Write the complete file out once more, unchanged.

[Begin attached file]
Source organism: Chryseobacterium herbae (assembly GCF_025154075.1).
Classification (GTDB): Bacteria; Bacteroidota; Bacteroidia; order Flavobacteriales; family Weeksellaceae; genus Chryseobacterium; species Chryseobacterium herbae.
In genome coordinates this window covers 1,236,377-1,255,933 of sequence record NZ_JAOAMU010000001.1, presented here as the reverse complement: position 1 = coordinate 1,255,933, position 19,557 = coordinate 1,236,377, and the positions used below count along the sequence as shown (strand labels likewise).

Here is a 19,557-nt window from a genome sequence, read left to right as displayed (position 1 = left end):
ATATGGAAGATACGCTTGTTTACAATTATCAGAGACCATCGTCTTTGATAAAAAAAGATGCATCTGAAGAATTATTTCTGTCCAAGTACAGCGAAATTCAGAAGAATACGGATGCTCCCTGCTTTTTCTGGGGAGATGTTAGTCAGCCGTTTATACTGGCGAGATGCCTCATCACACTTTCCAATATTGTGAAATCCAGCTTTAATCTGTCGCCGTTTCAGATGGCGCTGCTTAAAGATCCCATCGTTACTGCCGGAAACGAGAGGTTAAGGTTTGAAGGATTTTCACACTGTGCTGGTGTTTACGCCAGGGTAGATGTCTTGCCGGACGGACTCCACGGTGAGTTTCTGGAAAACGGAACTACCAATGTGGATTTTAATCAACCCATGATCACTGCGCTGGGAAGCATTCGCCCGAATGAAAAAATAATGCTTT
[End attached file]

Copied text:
Source organism: Chryseobacterium herbae (assembly GCF_025154075.1).
Classification (GTDB): Bacteria; Bacteroidota; Bacteroidia; order Flavobacteriales; family Weeksellaceae; genus Chryseobacterium; species Chryseobacterium herbae.
In genome coordinates this window covers 1,236,377-1,255,933 of sequence record NZ_JAOAMU010000001.1, presented here as the reverse complement: position 1 = coordinate 1,255,933, position 19,557 = coordinate 1,236,377, and the positions used below count along the sequence as shown (strand labels likewise).

Here is a 19,557-nt window from a genome sequence, read left to right as displayed (position 1 = left end):
ATATGGAAGATACGCTTGTTTACAATTATCAGAGACCATCGTCTTTGATAAAAAAAGATGCATCTGAAGAATTATTTCTGTCCAAGTACAGCGAAATTCAGAAGAATACGGATGCTCCCTGCTTTTTCTGGGGAGATGTTAGTCAGCCGTTTATACTGGCGAGATGCCTCATCACACTTTCCAATATTGTGAAATCCAGCTTTAATCTGTCGCCGTTTCAGATGGCGCTGCTTAAAGATCCCATCGTTACTGCCGGAAACGAGAGGTTAAGGTTTGAAGGATTTTCACACTGTGCTGGTGTTTACGCCAGGGTAGATGTCTTGCCGGACGGACTCCACGGTGAGTTTCTGGAAAACGGAACTACCAATGTGGATTTTAATCAACCCATGATCACTGCGCTGGGAAGCATTCGCCCGAATGAAAAAATAATGCTTT